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Pollution can damage your memory

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Pollution can damage your memory

Living in an area with high air pollution can damage your memory to the same extent as ageing ten years.

Professors Nattavudh Powdthavee (Warwick Business School) and Andrew Oswald (Warwick Economics Department and CAGE) examined 34,000 people across England who were asked to remember 10 words in a standardised word recall test. The analysis adjusted for a large number of other influences on the quality of people’s memory including age, health, level of education, ethnicity and family and employment status.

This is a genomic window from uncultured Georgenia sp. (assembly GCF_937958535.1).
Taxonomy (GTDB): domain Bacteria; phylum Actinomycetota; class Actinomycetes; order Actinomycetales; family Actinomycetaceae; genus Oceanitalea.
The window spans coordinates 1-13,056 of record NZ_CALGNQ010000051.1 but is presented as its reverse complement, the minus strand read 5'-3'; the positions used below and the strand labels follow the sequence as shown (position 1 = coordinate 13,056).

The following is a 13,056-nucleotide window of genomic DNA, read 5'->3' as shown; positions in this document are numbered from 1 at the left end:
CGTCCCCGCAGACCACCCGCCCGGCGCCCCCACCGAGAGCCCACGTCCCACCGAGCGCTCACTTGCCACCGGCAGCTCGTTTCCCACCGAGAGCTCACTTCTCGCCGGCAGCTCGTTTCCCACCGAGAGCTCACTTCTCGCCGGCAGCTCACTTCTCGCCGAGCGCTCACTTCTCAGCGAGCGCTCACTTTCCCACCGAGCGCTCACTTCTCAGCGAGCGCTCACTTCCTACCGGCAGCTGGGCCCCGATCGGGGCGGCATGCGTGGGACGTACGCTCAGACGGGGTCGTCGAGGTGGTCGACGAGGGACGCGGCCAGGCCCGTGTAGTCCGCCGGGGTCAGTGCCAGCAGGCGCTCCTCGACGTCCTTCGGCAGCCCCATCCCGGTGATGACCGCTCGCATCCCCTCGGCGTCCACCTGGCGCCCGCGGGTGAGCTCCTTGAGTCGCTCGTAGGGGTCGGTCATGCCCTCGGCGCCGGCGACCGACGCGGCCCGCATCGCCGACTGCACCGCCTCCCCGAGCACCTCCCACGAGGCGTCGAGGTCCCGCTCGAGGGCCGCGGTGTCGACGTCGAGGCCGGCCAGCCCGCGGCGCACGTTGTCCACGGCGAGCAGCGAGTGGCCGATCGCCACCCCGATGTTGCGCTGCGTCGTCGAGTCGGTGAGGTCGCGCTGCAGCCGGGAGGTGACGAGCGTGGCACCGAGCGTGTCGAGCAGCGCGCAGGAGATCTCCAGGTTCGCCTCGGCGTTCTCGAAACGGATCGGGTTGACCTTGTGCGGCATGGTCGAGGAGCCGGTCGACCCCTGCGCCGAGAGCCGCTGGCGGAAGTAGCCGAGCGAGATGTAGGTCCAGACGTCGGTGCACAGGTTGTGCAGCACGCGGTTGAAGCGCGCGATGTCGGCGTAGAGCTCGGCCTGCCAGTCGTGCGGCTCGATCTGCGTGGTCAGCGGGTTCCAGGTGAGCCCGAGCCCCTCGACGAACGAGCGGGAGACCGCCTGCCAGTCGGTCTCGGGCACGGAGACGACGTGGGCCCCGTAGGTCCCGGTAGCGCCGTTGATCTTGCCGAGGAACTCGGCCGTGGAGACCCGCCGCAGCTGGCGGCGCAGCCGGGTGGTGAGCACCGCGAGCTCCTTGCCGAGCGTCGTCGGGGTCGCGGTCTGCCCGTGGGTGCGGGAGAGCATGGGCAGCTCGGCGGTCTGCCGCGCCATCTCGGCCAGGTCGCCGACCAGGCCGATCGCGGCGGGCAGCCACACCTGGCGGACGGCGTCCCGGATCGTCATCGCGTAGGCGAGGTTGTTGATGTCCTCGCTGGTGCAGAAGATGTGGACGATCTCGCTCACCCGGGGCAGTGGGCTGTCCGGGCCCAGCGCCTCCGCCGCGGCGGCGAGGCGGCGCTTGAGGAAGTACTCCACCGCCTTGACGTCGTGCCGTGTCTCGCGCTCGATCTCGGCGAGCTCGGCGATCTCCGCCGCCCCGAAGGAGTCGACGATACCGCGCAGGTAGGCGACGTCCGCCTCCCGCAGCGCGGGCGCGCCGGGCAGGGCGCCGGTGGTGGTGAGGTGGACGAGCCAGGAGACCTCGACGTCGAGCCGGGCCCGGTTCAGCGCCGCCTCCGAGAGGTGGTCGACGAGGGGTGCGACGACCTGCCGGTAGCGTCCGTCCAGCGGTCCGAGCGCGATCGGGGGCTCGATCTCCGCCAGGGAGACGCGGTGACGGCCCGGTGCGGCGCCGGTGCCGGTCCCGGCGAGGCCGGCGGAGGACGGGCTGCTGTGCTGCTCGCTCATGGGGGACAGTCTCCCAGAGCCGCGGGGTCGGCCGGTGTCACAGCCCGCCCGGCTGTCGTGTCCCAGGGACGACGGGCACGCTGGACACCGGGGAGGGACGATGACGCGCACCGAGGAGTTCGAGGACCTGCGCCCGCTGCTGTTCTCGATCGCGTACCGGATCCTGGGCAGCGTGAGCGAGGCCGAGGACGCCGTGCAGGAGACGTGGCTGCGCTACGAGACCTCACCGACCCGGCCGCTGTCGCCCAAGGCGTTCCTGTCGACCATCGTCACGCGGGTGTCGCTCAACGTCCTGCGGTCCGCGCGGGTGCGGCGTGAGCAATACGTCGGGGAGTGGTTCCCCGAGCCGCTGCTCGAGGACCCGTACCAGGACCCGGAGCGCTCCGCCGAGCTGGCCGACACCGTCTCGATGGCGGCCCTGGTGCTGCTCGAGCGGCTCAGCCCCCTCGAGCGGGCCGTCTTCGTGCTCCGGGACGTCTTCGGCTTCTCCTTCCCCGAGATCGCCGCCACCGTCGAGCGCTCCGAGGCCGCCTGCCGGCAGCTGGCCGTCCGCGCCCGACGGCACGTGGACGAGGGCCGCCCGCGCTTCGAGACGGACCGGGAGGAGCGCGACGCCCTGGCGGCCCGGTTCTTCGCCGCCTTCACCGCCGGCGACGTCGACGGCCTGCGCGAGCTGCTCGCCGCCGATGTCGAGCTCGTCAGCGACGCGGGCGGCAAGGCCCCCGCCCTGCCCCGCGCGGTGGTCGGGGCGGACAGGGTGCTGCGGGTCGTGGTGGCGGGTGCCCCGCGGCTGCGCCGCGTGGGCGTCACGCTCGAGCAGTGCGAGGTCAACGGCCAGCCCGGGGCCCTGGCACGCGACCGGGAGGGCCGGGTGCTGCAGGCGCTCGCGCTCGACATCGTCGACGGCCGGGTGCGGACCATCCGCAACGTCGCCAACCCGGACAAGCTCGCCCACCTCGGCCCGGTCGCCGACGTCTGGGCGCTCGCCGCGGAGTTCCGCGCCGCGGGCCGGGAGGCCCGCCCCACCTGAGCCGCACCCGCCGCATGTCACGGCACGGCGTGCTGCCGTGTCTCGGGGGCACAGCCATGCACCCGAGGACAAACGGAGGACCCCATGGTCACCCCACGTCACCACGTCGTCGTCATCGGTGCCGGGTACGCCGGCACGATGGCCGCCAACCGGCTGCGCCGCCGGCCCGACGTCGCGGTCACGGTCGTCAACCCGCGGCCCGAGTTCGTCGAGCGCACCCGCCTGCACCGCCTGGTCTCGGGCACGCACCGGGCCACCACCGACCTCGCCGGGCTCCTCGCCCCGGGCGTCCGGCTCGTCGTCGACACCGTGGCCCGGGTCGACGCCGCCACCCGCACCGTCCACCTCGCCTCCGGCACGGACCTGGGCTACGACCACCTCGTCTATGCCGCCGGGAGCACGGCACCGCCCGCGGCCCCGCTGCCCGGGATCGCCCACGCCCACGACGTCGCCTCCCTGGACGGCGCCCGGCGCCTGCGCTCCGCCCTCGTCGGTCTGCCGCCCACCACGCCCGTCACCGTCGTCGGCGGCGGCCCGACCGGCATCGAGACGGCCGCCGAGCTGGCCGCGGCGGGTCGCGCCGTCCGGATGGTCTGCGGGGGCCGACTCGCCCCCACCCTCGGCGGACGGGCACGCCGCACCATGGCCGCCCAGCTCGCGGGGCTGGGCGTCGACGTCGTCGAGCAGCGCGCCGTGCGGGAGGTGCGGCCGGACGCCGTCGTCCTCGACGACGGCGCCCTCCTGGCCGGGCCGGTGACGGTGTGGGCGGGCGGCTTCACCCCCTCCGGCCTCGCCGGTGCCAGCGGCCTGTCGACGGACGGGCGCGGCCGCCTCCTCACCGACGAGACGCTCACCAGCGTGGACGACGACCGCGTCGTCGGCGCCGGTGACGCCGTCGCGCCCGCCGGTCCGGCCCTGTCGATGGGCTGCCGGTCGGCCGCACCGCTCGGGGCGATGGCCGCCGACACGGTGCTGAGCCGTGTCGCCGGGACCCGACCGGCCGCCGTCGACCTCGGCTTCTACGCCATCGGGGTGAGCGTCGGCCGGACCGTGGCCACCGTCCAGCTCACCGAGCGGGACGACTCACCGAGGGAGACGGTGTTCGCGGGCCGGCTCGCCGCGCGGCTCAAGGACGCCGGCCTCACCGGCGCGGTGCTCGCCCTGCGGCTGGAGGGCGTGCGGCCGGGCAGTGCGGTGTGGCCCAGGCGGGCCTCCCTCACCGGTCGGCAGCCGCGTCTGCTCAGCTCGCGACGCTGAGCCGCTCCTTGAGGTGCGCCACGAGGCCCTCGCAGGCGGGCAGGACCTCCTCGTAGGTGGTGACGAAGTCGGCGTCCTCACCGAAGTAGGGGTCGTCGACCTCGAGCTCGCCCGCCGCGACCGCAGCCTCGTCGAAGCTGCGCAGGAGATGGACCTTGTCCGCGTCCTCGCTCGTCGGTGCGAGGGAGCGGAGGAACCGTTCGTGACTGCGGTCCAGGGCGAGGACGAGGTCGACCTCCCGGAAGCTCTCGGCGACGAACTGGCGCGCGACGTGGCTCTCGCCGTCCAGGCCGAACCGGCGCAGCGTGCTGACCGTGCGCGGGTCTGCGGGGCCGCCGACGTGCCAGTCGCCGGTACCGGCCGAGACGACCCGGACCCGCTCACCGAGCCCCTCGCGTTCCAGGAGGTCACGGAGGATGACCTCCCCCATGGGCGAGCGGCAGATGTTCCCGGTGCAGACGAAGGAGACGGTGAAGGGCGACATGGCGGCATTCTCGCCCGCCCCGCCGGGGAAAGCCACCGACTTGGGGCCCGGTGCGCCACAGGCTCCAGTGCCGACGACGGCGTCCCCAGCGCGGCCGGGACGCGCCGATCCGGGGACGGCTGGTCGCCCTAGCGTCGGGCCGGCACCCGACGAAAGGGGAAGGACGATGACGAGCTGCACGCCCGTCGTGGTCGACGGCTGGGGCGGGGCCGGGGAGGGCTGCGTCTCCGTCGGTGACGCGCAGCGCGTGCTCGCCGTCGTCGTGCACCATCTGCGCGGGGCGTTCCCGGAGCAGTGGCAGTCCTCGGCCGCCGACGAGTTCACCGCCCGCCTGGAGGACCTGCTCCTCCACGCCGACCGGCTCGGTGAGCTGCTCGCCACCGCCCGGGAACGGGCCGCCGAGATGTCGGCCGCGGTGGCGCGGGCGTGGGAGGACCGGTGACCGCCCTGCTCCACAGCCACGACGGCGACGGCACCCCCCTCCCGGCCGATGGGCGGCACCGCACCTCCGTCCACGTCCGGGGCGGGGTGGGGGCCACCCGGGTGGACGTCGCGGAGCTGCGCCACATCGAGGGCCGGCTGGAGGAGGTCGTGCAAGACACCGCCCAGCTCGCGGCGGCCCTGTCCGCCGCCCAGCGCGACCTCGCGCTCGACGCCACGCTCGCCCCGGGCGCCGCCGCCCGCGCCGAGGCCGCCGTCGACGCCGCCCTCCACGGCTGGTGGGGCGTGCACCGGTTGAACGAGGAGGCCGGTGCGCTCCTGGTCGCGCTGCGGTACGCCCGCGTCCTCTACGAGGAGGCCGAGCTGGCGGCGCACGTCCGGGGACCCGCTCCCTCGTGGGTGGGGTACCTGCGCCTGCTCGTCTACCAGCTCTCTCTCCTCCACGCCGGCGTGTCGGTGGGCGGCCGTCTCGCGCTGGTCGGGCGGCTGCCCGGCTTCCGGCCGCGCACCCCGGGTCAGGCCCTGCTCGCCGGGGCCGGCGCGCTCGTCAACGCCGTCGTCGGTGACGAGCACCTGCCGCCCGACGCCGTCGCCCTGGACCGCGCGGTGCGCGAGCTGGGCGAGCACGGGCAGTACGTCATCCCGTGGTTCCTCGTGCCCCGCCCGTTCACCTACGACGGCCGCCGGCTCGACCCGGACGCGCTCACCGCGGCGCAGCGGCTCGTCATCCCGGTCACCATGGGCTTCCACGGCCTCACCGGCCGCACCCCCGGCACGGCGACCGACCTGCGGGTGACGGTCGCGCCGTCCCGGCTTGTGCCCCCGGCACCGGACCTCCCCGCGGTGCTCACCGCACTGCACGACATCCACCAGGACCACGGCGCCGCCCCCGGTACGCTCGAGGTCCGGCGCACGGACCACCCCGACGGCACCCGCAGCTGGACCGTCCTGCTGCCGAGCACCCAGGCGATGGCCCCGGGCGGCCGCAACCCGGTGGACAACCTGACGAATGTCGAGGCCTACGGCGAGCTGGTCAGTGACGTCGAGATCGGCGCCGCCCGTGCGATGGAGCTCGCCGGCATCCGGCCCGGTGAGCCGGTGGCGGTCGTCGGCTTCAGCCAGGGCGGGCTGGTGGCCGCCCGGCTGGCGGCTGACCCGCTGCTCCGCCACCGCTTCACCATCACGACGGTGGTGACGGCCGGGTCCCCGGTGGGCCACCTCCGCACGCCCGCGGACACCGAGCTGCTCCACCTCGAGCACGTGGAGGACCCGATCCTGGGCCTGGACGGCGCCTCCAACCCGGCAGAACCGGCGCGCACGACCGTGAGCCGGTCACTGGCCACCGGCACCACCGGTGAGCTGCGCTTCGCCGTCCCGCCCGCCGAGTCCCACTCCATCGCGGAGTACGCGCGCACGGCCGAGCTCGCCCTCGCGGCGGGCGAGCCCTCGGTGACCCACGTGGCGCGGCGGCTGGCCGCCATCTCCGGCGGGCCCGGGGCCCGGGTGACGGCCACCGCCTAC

The results revealed a strong link between air pollution (nitrogen dioxide and air particulates) and impaired memory. Andrew Oswald said ‘When it comes to remembering a string of words, a 50 year old in polluted Chelsea performs like a 60 year old in Plymouth.’

The findings are consistent with prior smaller-scale laboratory research on rats and other animals. But this research is some of the first to confirm the same in humans.

Find out more about the research

Nattahvudh Powdthavee and Andrew Oswald, ‘Is there a link between air pollution and impaired memory? Evidence on 34,000 English citizens’, Ecological Economics, forthcoming, Read the working paper here

Air pollution takes a decade off memory, study suggests, The Times, 16 October 2019

Breathing polluted air could damage the memory and age the brain by 10 years in the worst affected areas, study warns, The Daily Mail, 16 October 2019